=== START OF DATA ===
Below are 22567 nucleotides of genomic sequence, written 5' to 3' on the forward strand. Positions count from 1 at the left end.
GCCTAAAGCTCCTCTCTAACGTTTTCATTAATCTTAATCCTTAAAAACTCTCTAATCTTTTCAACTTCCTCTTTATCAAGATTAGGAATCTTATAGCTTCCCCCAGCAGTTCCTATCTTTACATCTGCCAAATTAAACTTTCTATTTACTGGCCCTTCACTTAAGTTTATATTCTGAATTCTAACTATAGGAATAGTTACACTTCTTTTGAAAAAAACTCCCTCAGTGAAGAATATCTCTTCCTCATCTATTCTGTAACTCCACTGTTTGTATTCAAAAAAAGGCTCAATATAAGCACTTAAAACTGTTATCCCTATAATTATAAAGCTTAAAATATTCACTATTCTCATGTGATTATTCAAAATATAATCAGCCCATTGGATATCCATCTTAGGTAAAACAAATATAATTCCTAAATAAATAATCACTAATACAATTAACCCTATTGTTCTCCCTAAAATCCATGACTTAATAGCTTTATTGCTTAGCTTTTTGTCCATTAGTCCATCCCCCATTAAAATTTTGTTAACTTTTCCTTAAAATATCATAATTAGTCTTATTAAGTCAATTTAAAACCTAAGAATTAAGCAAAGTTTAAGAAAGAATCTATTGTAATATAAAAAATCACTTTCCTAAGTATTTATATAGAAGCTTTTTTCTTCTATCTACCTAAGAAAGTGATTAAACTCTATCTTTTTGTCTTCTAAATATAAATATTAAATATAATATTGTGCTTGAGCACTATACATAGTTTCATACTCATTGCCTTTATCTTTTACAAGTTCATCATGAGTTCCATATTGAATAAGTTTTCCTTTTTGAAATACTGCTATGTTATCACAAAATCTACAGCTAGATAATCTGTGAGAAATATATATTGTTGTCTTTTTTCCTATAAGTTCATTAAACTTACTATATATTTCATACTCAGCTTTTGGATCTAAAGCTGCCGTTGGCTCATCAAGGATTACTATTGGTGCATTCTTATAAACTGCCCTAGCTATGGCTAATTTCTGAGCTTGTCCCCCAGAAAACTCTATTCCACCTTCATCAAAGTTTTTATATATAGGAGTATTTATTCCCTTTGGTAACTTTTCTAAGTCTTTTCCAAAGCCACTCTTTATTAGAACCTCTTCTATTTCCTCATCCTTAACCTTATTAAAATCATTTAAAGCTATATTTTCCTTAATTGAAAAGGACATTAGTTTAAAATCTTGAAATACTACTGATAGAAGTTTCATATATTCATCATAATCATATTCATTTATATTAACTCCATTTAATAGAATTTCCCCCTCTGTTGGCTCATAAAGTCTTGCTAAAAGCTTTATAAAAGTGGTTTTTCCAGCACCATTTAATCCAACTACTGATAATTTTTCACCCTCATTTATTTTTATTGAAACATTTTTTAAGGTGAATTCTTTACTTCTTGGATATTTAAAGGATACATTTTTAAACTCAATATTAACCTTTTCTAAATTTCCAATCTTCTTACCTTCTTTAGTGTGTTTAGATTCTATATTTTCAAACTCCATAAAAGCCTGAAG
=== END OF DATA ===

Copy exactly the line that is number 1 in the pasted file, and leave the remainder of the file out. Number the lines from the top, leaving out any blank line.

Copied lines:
Below are 22567 nucleotides of genomic sequence, written 5' to 3' on the forward strand. Positions count from 1 at the left end.